I noticed something the other day that got me thinking. I was in the grocery store standing in the check-out line. I could see a customer at the front of the line chatting with the checker, lingering to the finish the conversation. The person in front of me was up next. The checker asked her, “Do you have any interesting plans for the day?” She did not really respond to the greeting. It was my turn next and I received the same question. I realized he had intentionally thought about how he wanted to interact with customers. It was not always effective but he had a signature greeting.
Have you ever thought about how you greet people?
The way we greet each other is important. Our children are looking at colleges. We discovered one school that has an honor code. It is an important part of the school culture. They also intentionally encourage students to look up when walking around campus and greet one another with eye contact and a friendly greeting. As a result, the school is known as a friendly place with happy students.
I remember learning how to write a letter as a child. There was certain way to do it. It included a heading, greeting, body, closing, and signature. Remember writing letters? Of course now, much of our writing comes in the form of emails. We often see more of an emphasis on the closing than the greeting of an email. After the signature you often find a title, phone number and additional contact information. You may find a brand image, slogan, quote or mission statement. I wonder if we need to spend a little more time thinking about the greeting?
One of the most famous letter writers I can think of his the apostle Paul. We are still reading his letters. It is interesting to note, that much like today, there were great divisions among the people he addressed. In his day the world was divided between Jew and Gentile, male and female. slave and free. How did he greet diverse groups of people?
Paul used the same greeting in each letter, “grace and peace to you”. It was quite striking. People had never heard such a greeting before. Paul was mindful of who he was speaking to and shared a message they could connect with and grow into. It was common for the Greeks to greet another with a grace wish. It was common for Jews to greet one another with a wish for peace. To put the two together and offer them to both groups was something new. Paul did not say “grace to you my Gentile friends and peace to you my Jewish friends.” He addressed them together and by so doing, encouraged a new sense of community.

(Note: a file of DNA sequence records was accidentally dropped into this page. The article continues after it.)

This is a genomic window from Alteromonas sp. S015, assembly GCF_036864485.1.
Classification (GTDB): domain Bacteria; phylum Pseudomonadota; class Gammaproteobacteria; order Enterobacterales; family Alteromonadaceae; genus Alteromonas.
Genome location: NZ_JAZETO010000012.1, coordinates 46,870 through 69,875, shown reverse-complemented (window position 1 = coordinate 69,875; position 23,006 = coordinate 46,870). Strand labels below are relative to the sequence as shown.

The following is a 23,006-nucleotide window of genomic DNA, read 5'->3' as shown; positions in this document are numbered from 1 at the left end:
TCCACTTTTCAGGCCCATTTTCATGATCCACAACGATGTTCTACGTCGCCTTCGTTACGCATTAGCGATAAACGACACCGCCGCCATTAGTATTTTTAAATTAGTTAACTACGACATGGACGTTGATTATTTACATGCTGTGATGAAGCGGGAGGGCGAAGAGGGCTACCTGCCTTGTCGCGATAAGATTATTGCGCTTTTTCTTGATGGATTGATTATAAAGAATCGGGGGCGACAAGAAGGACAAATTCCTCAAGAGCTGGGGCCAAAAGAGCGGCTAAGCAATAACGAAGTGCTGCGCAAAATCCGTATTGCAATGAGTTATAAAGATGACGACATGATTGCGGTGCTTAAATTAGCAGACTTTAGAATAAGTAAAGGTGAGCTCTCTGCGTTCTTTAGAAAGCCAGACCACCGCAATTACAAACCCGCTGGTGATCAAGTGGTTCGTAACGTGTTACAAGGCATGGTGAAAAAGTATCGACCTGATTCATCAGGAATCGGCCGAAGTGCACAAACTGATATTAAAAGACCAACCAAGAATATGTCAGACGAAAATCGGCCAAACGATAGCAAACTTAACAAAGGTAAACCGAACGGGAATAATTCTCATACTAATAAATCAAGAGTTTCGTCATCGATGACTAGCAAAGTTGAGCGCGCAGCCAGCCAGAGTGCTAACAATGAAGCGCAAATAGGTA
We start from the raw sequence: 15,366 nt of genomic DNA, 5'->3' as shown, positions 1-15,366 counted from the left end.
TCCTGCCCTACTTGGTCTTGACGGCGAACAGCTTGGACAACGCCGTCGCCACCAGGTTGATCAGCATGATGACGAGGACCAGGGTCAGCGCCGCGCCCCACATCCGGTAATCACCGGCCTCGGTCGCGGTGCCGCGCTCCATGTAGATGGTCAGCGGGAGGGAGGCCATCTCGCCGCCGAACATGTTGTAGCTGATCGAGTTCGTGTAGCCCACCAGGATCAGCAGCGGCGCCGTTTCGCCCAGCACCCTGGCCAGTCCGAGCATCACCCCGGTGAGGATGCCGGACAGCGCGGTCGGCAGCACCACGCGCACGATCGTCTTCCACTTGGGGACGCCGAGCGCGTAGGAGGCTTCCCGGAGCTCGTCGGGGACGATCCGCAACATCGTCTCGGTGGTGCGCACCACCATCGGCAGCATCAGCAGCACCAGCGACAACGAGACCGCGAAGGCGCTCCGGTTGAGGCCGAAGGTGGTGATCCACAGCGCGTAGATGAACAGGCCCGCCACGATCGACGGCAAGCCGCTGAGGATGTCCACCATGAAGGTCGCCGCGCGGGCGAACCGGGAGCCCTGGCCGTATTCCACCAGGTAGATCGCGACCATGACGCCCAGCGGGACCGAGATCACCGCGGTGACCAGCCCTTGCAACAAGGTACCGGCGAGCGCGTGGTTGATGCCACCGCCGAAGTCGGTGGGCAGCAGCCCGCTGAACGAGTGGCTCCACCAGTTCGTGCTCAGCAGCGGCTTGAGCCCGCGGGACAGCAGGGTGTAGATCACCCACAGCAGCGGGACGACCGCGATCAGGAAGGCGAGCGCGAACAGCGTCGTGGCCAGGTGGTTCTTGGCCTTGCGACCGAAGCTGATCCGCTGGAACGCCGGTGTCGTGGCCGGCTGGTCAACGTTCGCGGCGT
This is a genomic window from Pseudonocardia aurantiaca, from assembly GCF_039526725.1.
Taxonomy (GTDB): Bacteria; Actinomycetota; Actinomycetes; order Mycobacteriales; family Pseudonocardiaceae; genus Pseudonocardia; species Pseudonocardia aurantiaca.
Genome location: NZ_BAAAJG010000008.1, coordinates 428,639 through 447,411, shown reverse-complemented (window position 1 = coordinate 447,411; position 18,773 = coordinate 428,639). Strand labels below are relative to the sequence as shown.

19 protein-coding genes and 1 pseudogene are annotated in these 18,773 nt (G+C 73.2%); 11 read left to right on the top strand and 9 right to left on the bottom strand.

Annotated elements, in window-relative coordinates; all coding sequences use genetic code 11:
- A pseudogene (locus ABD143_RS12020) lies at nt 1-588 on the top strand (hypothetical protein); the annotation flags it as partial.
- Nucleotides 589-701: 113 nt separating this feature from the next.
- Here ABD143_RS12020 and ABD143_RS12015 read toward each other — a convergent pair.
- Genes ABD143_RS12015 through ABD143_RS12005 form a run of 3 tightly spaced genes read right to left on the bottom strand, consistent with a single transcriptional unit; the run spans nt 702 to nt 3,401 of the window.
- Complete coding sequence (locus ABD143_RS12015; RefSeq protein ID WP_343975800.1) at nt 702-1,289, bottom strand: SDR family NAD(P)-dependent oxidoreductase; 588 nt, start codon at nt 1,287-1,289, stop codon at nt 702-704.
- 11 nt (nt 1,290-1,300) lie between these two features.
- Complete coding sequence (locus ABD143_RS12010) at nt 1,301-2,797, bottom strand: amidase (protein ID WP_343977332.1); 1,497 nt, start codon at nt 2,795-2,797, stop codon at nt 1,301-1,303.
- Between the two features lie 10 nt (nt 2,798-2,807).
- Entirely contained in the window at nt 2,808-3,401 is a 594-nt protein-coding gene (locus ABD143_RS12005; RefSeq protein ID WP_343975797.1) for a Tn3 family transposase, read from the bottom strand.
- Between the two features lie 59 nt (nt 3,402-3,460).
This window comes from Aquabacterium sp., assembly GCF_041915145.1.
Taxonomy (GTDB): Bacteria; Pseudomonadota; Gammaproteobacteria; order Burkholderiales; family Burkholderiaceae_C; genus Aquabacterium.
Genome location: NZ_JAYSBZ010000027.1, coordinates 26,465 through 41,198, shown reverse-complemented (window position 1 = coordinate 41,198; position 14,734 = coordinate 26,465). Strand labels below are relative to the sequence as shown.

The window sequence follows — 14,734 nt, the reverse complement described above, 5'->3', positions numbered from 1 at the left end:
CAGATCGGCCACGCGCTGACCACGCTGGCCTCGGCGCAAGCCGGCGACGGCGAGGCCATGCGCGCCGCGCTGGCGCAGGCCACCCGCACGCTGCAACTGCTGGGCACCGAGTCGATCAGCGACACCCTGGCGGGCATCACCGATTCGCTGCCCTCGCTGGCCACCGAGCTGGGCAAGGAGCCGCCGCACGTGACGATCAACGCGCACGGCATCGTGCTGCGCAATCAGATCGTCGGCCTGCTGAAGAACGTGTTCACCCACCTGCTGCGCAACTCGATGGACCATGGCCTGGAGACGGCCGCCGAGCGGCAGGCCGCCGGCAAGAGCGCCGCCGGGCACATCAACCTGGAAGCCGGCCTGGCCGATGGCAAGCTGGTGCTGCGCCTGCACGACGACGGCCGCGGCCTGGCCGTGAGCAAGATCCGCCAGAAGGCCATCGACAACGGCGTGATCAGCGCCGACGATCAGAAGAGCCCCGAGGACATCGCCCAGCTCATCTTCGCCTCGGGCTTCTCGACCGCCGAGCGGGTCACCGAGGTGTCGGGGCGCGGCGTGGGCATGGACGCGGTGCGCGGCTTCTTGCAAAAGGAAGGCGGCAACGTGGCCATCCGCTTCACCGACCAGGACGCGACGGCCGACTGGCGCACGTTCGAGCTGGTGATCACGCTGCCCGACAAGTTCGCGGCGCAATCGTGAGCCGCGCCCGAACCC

Some bible scholars feel we can even learn something from the order of the words in Paul’s greeting. Grace (charis in greek) is a gift. It is something you can never get but can only be given. Frederick Buechner says that good sleep is grace. The smell of rain is grace. Loving someone is grace. He writes, ”The grace of God means something like: ‘Here is your life. You might never have been, but you are.’” *
Dallas Willard explains, “Grace is God acting in our lives to accomplish what we can’t accomplish on our own.” It is a blessing to wish one grace.
Peace (shalom in Hebrew) was a gift to Jews. Shalom is the blessing of fullness of life and the sense of rest or peace that comes in the assurance of knowing things will turn out as they are supposed to. Tim Keller shares, “God created all things to be in a beautiful, interdependent, knitted, webbed relationship to one another…The interwoveness is what the Bible calls shalom, or harmonious peace.” **
Paul had a signature greeting. He wanted his readers to know grace: God’s activity in their lives. In that, there is peace.
Grace and peace to you.
What would you like your signature greeting to be?
What blessing are you wishing to receive right now?
* Frederick Buechner, Beyond Words
** Tim Keller, Generous Justice